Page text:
And so, IRSI was born. And we have worked to develop a strategic framework, doing a lot more consultation and workshopping. We had our first community gathering in June 2017- five months after we got going. We received an endorsement from the gathering that we were on the right path. They made some important suggestions about things we needed to consider. Here we are today, and the great news is that we’re in the new UBC strategic plan. We’re part of the strategies in the sections on research and global and local engagement, and there’s also an updated Indigenous strategic plan. I think there’s a very clear signal that this is a very important area for UBC and our portfolio.
What gets you excited about the next decade at UBC?
I think the next 5-10 years is going to be a period of exciting growth for UBC. The connection points for IRSI and other aspects of the strategic plan are really strong. For example, the plan speaks to collaboration and working across disciplines. I think that’s exactly what IRSI is wanting to work towards. Helping researchers from different disciplines come together with communities to co-create new research questions and methodologies and work together in a close collaboration with our partners in community- in order to do some really exciting research.
This is a really important time for working with Indigenous communities to support areas like data governance, according to OCAP™ Principles. I think we can make an important contribution in that area which is a pretty big project. We hope to develop training, mentorship, and providing modules, workshops, even courses at some point to help graduate students, post doctoral fellows, and faculty who would like to work with Indigenous communities but need support to engage with communities in order to build trusting relationships. We want to focus on best practices in terms of engagement, ethics, and research methodology.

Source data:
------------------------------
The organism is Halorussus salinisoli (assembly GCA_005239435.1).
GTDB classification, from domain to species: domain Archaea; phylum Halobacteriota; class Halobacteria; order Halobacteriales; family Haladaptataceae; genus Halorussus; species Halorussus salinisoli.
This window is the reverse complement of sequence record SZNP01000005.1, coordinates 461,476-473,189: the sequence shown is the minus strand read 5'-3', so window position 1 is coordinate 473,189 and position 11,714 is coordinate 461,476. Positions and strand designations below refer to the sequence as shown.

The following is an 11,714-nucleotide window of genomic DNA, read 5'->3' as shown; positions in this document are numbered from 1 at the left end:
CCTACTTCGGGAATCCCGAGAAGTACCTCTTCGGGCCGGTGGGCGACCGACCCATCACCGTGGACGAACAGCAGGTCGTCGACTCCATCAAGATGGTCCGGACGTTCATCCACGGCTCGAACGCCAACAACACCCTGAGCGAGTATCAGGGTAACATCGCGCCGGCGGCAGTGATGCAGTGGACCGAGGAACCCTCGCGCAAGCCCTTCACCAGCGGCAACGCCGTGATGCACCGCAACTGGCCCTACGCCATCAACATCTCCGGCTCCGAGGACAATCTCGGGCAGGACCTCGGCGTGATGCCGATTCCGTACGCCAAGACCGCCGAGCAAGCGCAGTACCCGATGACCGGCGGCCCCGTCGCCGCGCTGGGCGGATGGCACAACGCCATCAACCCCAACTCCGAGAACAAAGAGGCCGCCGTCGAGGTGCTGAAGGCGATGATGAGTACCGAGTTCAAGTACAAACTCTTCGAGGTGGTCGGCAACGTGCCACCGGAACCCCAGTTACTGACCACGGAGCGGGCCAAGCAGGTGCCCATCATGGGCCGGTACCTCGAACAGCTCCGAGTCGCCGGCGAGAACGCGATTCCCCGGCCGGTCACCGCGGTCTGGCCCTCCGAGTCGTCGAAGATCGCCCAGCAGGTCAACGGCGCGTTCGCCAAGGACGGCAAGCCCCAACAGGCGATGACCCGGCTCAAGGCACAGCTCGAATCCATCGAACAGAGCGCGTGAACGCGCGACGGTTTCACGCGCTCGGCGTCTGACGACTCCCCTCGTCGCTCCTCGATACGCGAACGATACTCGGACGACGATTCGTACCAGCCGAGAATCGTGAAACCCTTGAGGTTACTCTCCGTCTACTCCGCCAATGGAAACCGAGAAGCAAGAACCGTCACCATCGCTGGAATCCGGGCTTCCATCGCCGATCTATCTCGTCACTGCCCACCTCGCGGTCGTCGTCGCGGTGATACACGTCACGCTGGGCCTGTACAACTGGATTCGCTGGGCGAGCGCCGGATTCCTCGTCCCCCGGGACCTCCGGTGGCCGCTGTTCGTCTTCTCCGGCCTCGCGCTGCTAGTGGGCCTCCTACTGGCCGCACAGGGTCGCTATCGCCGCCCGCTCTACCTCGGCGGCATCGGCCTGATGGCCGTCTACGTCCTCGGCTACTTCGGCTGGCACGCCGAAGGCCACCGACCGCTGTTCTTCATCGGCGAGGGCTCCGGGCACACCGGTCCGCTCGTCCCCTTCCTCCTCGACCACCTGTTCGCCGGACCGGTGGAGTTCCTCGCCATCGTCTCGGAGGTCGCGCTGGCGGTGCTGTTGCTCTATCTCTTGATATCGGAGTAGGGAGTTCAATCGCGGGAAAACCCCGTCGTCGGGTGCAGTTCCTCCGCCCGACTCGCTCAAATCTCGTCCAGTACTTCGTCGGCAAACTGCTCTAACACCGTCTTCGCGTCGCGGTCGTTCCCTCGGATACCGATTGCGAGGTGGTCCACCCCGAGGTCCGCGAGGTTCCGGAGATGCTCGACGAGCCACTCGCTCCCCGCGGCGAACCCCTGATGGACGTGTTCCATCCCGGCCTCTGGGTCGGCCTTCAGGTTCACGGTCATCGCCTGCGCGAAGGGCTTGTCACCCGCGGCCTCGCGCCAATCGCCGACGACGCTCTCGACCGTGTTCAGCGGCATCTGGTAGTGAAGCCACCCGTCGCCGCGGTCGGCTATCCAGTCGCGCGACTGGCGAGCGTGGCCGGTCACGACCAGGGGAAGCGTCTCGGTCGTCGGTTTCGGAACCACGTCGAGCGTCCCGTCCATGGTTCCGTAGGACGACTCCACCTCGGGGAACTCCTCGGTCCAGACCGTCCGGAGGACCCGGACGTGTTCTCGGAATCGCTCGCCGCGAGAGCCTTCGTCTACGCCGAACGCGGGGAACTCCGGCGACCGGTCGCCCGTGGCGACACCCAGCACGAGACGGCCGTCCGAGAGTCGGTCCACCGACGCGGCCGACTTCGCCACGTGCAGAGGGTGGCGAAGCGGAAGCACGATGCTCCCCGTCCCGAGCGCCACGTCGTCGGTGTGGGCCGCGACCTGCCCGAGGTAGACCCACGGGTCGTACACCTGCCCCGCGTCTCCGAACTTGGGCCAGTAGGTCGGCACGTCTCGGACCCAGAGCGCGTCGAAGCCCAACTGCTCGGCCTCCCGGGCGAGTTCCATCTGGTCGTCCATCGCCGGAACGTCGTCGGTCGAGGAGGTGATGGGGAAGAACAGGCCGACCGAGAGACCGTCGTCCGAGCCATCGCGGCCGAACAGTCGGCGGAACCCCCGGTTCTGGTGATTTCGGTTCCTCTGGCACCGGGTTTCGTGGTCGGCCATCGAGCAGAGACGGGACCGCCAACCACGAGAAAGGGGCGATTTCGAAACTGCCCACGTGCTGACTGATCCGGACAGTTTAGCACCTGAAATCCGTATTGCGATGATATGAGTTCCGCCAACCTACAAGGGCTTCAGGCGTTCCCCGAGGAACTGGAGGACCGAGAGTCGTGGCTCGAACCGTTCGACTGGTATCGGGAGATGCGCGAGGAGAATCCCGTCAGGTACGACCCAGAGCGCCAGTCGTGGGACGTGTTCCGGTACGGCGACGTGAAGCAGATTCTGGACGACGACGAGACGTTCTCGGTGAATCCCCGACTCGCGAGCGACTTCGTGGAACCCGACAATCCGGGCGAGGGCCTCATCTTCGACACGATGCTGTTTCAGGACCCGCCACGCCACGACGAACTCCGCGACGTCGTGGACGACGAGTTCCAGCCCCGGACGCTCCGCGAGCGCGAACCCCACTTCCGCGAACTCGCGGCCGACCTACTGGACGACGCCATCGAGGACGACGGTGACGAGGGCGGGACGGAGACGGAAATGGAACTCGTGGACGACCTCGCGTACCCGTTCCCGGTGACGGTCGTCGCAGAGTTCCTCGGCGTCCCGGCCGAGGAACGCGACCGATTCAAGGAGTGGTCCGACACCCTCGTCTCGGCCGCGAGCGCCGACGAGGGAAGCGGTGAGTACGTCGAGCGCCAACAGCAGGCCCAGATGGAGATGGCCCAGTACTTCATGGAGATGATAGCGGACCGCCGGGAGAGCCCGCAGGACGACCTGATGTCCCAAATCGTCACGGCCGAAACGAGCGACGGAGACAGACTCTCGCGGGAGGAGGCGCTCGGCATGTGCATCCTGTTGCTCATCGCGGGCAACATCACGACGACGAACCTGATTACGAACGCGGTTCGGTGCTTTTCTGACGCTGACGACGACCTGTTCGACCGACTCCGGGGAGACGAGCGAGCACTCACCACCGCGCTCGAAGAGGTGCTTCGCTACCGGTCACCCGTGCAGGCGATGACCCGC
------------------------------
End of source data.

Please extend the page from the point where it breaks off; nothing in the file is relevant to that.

The plan also speaks a lot to innovation and impact, and knowledge mobilization. There is huge potential for IRSI, in collaboration with ICER (UBCO Institute for Community Engaged Research), to be the portal for research that the communities would like to get done. For us to establish relationships, partnerships, and co-collaborating on research projects that will have a positive effect on communities in the province, as well as Canada.
What resources exist on campus for researchers looking to engage with Indigenous communities?
Two obvious ones are IRSI and ICER. UBC is demonstrating its commitment to Indigenous involvement through positions like the Senior Advisor to the President on Indigenous Affairs (Sheryl Lightfoot), as well as the new appointment of the Director to the First Nations House of Learning (Margaret Moss). These are going to be really key individuals in terms of support for units and researchers on campus.
We have the SPARC office who can assist with helping to write proposals, letters of support, and more.
We’re building a knowledge exchange unit within VPRI and that will be a unit within the Innovation portfolio that will help researchers and communities partner in appropriate ways. Help develop research protocol agreements, MOUs, contracts, and that sort of thing.
The ARC (Advanced Research Computing) unit in VPRI is already helping us with data governance, and setting up protocols so that UBC can work with communities incorporating OCAP™ principles.
Is there anything else that you’d like to touch on for the blog?
The only other thing I can think of is that we’ve developed our Strategic Framework for IRSI. It would be great to provide a link to it so that readers can take a look at it. It was based very much on the UBC Strategic Plan, and will guide us for the next 3-5 years.